flipping

(redirected from Property flipping)
Also found in: Medical, Financial.

flip

 (flĭp)
v. flipped, flip·ping, flips
v.tr.
1.
a. To throw or toss with a light brisk motion: flipped the ball to the pitcher.
b. To toss in the air, imparting a spin: flip a coin.
2.
a. To cause to turn over or around, especially with a light quick motion: flip over a card; flipped the pancake with a spatula.
b. To turn through (papers, for example); leaf: flipped the pages of the report.
3.
a. To strike quickly or lightly; flick: flipped me on the shoulder with his finger.
b. To move or act on with a quick motion: flip a switch; flipped open her briefcase.
4. To change or reverse (one's position or attitude).
5. To buy and resell (a house, for example) in a short period of time for a profit.
v.intr.
1.
a. To turn over from one side to another or end over end: The canoe flipped over.
b. To turn a somersault, especially in the air.
2.
a. To move up and down in twists and turns: fish flipping about in the net.
b. To move quickly and lightly; snap: The lid flipped open.
3. To leaf; browse: flipped through the catalogue.
4. To change one's mind, especially on a political position.
5. Slang
a. To go crazy.
b. To react strongly and especially enthusiastically: I flipped over the new car.
n.
1. The act of flipping, especially:
a. A flick or tap.
b. A short, quick movement: a flip of the wrist.
c. A somersault.
2. Informal A reversal; a flipflop.
3. A mixed drink made with any of various alcoholic beverages and often including beaten eggs.
adj. flip·per, flip·pest Informal
Marked by casual disrespect; impertinent: a flip answer to a serious question.
Phrasal Verb:
flip out
1. To react strongly; become excited, upset, or angry.
2. To go crazy; have a mental breakdown.
Idioms:
flip (one's) lid Slang
1. To react strongly, as with anger or enthusiasm.
2. To go crazy.
flip (someone) off
Slang To make an obscene gesture toward (someone); give the finger to.

[Perhaps imitative.]

flipping

(ˈflɪpɪŋ)
adj, adv
slang Brit (intensifier): a flipping idiot; it's flipping cold.
[C19: perhaps a euphemism for fucking]
Translations

flipping

[ˈflɪpɪŋ] ADJ (Brit) → condenado

flipping

[ˈflɪpɪŋ] (British)
adv
I can't flipping believe it! → Je ne peux vraiment pas y croire!
flipping horrible → vraiment horrible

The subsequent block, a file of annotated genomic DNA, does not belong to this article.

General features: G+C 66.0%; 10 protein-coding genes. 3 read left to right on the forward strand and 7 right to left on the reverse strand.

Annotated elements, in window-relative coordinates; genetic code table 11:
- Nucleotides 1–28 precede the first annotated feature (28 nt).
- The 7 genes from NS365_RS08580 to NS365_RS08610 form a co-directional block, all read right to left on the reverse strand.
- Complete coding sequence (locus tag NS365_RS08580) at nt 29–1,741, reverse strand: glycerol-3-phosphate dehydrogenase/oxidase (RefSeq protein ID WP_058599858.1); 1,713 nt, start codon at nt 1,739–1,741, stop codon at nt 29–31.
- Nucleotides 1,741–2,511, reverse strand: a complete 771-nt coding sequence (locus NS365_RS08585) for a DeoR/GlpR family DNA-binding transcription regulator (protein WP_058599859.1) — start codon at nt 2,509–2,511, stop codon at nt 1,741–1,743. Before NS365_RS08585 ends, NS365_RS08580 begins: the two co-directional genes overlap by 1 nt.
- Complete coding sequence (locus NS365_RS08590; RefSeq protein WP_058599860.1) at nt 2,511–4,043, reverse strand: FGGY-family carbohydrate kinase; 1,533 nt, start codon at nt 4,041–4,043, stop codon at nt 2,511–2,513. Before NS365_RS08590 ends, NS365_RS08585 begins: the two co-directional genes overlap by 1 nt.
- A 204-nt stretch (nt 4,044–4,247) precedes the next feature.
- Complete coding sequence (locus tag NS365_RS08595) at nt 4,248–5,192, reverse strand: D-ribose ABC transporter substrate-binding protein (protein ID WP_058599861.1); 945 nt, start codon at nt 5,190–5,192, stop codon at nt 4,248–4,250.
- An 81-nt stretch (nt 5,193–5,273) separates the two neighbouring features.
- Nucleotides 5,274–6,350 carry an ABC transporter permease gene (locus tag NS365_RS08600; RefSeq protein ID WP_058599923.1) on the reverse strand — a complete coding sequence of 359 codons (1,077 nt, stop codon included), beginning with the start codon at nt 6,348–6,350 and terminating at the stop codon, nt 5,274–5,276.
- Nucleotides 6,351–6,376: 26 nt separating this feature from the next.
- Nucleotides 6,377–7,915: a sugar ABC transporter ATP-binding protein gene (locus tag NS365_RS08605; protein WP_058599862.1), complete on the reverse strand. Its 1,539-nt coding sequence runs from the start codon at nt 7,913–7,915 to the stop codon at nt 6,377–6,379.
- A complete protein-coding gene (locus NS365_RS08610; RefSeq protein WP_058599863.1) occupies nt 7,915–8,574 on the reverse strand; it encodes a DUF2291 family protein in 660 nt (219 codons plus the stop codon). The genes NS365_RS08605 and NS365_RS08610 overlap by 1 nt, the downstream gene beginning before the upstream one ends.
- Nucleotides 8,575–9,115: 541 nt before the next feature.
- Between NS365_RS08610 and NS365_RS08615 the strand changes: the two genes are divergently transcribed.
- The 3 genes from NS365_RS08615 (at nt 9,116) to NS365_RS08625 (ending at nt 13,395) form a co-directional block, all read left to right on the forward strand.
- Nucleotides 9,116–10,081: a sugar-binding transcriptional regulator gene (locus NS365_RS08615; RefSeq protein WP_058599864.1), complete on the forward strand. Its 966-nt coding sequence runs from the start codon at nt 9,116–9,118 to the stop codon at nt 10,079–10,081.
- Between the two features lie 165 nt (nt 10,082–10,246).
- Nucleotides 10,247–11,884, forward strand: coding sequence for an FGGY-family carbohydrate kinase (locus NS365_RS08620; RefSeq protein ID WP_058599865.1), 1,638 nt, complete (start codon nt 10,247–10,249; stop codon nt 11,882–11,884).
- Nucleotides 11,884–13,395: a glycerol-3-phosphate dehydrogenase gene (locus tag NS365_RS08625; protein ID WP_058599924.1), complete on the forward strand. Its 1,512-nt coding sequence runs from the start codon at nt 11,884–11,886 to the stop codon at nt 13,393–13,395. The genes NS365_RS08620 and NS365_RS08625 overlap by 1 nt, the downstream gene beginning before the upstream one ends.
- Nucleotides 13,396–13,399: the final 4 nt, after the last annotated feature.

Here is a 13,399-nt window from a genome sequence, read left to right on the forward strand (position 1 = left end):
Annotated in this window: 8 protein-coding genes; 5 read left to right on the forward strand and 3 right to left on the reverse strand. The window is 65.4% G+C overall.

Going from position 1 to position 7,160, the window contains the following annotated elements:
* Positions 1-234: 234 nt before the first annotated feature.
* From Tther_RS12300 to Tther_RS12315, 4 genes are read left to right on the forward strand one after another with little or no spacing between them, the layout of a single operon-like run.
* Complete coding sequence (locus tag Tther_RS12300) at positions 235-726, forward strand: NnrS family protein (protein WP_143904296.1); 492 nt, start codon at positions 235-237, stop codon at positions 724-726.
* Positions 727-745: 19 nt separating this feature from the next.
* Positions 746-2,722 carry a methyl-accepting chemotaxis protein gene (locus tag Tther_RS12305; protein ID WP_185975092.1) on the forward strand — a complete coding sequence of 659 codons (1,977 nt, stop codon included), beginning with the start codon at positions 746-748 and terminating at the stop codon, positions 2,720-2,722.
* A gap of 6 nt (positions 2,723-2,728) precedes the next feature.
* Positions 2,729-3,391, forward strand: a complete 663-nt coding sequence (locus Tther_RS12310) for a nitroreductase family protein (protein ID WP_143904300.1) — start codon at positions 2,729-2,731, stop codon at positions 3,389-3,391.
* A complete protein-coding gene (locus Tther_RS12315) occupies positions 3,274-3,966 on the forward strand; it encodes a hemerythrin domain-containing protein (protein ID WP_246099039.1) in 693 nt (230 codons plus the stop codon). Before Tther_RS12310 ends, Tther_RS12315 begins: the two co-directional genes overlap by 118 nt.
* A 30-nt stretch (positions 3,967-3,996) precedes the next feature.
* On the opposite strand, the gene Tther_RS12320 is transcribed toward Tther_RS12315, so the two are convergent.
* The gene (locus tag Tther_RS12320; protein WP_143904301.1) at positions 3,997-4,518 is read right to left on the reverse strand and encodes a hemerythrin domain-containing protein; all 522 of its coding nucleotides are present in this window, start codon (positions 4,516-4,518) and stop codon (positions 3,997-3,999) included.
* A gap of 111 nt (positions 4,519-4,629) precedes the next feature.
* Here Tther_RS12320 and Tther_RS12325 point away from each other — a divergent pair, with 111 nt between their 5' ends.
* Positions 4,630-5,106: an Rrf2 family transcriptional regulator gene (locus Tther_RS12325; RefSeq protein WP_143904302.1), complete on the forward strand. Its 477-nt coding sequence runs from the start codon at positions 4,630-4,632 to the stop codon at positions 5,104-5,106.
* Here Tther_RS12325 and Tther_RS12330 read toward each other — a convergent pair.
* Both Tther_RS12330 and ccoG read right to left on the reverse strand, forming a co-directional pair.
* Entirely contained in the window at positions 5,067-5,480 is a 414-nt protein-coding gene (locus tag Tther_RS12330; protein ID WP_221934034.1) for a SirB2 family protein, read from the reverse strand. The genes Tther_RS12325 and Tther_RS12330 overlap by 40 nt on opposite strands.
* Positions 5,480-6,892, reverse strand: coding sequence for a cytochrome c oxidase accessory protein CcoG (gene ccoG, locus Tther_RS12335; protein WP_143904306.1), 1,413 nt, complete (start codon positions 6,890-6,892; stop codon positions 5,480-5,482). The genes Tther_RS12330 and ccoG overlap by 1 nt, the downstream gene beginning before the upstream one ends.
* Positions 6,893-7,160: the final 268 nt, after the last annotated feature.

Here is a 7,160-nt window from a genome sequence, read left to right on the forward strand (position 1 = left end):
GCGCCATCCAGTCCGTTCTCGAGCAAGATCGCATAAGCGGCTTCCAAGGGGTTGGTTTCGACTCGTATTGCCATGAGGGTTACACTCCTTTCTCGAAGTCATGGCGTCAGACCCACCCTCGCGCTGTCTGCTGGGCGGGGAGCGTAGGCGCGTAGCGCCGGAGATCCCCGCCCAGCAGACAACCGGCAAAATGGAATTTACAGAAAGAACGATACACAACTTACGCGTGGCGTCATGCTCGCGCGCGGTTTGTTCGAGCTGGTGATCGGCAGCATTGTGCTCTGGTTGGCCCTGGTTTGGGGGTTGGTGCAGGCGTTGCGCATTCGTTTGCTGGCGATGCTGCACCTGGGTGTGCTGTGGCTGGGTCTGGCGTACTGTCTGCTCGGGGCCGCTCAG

adj (= blooming) → fichu(e) before nflip side n
[record] → face f B
[situation] → envers mflip-top bin npoubelle f à couvercle pivotant

flipping

adj, adv (Brit inf emph) → verdammt (inf)

flipping

[ˈflɪpɪŋ] adj (fam) → maledetto/a
References in periodicals archive ?
In the same vein, Cluttons' Faisal Durrani sought regulations on property flipping.
It's a new day in property flipping when investors talk of rehabs that cost tens and even hundreds of thousands of dollars.
The government has made tremendous efforts to curb the flow of property flipping that was in many ways responsible for fuelling the 2007 to 2008 boom.
The organizations expressed support for the proposed elimination of "drive-by" appraisals for any subprime loan and the requirement to get a second appraisal in property flipping situations.
The Waiver contains strict conditions and guidelines to prevent the predatory practice of property flipping, in which properties are quickly resold at inflated prices to unsuspecting borrowers.
Countless amounts of time and energy are spent annually on hard-to-start, harder-to-thrive ventures like property flipping or investment.
A group of eight African-American homeowners were awarded a total of more than $1 million last week, after a nine-member jury found that Yaron Hershco's United Homes committed fraud -- yet cleared him of discrimination -- in a wide-ranging property flipping scheme in Bedford-Stuyvesant, Bushwick and other Brooklyn neighborhoods.
20 /PRNewswire/ -- DataVerify has enhanced its enterprise-wide fraud management platform, DRIVE (Data Risk Intelligent Verification Engine) to help mortgage lenders identify and avoid potential short sale and property flipping losses.
YOU'VE HEARD OF PROPERTY FLIPPING, but the hottest new word in the lexicon of real estate jargon is "flopping.
A common form of fraud is property flipping, which involves false appraisals and fraudulent loan documents.
Property flipping involves purchasing property, fraudulently appraising it at a higher value, then quickly selling it to an associate, who may sell it to another associate, and so on.
Foreclosure activity has bottomed out but is still low, down payment sizes are stable and so are property flipping rates and nonowner-occupied purchases.

Full browser ?